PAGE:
1

    I listened to this NPR show about Sonia S.

    http://www.onpointradio.org/2009/05/obamas-supreme-court-pick

    It said she did a stint at a high-powered law firm doing corporate litigation. They also said she will be the only justice who has argued before the Supreme Court … or served as a litigator — I can’t remember which.

  2. George

    June 1, 2009 @ 9:17 am

    2

    This is because when politicians say “diversity”, what they really mean is: diversity == more votes.

    As for George McGovern, now that he has learned his lesson, he should be back in politics applying his real world experience.

  3. Luke McCormick

    June 1, 2009 @ 1:17 pm

    3

    Actually, most of the justices appear to have practiced law privately at some point in their career, the exceptions being Alito and Ginsberg. If your point is that we need representation from people who had the opportunity to lose large amounts of OPM, I suppose a case could be made for that. If that was important, though, you’d think that our recent MBA president would have done something about it. He didn’t, despite having two chances; that suggests that it really doesn’t matter much. Alito, his most recent pick, was on the taxpayer payroll every working day of his career.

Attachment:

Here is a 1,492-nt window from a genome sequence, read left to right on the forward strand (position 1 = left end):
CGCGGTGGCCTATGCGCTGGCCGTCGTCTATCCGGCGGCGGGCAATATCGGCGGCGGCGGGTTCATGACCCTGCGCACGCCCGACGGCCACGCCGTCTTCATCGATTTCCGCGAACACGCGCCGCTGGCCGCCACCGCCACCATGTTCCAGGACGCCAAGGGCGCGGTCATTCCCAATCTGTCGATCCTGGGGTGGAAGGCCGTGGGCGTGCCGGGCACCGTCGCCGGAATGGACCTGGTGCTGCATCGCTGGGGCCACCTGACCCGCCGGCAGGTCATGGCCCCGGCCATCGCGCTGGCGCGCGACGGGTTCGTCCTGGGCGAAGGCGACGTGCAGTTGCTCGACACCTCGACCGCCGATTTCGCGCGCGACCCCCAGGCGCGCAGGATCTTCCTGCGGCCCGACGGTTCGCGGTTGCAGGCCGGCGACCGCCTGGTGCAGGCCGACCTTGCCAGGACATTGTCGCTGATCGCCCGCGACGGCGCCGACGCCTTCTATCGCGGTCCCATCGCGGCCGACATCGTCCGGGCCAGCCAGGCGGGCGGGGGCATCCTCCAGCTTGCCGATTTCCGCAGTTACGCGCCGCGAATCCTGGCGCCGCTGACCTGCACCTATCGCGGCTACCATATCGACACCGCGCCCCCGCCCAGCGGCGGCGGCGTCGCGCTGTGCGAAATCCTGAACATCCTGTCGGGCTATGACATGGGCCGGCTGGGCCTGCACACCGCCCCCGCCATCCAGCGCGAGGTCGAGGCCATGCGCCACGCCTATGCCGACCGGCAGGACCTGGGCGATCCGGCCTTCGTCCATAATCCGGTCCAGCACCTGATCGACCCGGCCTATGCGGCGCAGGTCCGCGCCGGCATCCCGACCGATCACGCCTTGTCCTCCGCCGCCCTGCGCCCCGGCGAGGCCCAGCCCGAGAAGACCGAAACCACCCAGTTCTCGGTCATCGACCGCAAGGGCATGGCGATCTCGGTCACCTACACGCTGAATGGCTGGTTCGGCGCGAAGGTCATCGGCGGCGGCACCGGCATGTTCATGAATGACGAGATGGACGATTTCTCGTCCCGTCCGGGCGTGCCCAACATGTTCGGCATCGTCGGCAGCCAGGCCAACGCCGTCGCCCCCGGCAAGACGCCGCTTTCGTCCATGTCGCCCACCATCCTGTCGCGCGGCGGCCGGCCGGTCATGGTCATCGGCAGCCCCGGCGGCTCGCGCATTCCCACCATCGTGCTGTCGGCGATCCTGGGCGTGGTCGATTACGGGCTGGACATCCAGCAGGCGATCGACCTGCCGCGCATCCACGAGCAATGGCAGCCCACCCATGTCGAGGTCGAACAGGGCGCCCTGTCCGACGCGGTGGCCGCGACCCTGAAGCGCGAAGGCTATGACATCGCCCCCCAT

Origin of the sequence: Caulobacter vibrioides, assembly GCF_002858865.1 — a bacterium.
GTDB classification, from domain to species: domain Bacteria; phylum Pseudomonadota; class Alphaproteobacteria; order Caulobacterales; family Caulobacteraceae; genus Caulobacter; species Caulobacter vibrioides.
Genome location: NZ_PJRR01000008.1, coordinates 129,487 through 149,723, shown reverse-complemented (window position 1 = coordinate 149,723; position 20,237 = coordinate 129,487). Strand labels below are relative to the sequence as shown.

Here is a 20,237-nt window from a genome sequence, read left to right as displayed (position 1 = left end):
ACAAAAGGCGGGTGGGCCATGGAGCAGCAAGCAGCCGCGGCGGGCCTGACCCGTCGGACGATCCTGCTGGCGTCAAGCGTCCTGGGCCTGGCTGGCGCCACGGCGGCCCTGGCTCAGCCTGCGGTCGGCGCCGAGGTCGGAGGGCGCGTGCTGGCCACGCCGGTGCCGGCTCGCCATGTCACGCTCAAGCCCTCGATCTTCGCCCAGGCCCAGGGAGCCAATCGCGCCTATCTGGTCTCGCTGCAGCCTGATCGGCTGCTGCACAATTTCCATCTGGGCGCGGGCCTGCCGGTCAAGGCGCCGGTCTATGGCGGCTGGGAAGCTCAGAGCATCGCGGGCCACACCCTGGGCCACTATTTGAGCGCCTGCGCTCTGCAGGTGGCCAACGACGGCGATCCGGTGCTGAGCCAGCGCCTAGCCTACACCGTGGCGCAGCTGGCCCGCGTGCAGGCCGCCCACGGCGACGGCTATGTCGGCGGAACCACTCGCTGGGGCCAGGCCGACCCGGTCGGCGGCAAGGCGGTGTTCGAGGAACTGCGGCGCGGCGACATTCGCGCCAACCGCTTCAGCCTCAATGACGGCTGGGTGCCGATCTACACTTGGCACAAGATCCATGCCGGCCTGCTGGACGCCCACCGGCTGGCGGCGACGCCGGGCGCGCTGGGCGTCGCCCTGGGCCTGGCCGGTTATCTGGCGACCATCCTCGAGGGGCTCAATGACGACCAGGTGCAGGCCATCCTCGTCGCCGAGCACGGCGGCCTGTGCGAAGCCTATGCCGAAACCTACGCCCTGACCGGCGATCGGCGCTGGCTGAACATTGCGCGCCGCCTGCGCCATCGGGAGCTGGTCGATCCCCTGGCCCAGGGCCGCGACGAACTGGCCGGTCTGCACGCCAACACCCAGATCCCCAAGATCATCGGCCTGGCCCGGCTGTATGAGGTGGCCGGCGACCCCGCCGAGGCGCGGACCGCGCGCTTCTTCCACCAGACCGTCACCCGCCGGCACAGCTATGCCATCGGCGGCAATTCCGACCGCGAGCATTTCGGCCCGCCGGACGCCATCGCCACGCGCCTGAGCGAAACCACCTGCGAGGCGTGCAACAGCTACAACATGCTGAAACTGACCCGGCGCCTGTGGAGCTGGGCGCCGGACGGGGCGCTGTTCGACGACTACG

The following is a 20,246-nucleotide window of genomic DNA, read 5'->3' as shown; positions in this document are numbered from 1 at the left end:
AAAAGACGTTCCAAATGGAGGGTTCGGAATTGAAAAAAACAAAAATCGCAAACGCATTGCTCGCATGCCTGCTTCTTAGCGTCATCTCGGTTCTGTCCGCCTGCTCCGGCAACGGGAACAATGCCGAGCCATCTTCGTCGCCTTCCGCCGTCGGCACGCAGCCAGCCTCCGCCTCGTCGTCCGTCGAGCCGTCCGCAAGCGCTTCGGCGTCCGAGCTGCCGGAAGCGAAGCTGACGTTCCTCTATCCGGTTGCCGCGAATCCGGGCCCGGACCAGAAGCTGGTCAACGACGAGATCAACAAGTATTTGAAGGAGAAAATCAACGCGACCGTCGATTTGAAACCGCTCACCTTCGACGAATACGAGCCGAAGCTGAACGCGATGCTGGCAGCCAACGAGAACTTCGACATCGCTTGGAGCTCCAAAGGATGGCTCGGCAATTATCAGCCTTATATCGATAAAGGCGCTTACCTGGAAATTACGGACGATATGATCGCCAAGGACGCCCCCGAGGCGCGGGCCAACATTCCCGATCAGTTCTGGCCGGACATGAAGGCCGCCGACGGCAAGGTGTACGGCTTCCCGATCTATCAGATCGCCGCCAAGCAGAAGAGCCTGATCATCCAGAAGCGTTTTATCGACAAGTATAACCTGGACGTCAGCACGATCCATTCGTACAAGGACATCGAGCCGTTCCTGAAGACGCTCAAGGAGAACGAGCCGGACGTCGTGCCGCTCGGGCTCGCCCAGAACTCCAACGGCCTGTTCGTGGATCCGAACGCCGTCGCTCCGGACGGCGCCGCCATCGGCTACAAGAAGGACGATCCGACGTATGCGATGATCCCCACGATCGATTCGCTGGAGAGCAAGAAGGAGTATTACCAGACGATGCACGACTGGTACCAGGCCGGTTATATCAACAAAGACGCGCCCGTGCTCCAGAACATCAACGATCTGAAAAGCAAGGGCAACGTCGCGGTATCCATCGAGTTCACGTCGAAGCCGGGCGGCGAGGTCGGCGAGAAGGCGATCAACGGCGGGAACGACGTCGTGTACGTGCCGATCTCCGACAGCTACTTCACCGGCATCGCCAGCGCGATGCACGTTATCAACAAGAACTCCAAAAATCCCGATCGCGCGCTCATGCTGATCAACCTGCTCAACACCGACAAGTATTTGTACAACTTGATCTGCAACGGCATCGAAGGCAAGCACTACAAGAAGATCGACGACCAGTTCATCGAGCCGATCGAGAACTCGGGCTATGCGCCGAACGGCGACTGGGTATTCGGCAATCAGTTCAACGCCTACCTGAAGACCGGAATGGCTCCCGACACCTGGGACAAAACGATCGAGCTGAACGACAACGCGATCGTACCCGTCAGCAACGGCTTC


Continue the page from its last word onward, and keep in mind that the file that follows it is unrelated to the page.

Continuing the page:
4. Steve

    June 1, 2009 @ 1:35 pm

    4

    I understand your logic and position: a business person on the Supreme Court as being good for diversity. While I admittedly would like to see that, it is important to recognize that the major role of the Court is to interpret the Constitution and resolve conflicts in the interpretation of federal law that may arise as between the various circuits (regions) in the US (by a consideration of Congressional intent and other bits of information that may be used to identify what a given law was intended to be). That being the case, whether it is a male, female, white, black, government worker or business person, it really should not make a difference. In my view, lost in almost every debate about who should be on the Court is some misunderstanding of the role and limits of judicial review. I know you are into flying. In a given situation, should the FAR/AIMs be interpreted differently depending upon the the reader? If the regulations are perceived as not being fair as applied to a given situation, they should be changed by legislation, not by panel review.

  5. philg

    June 1, 2009 @ 7:36 pm

    5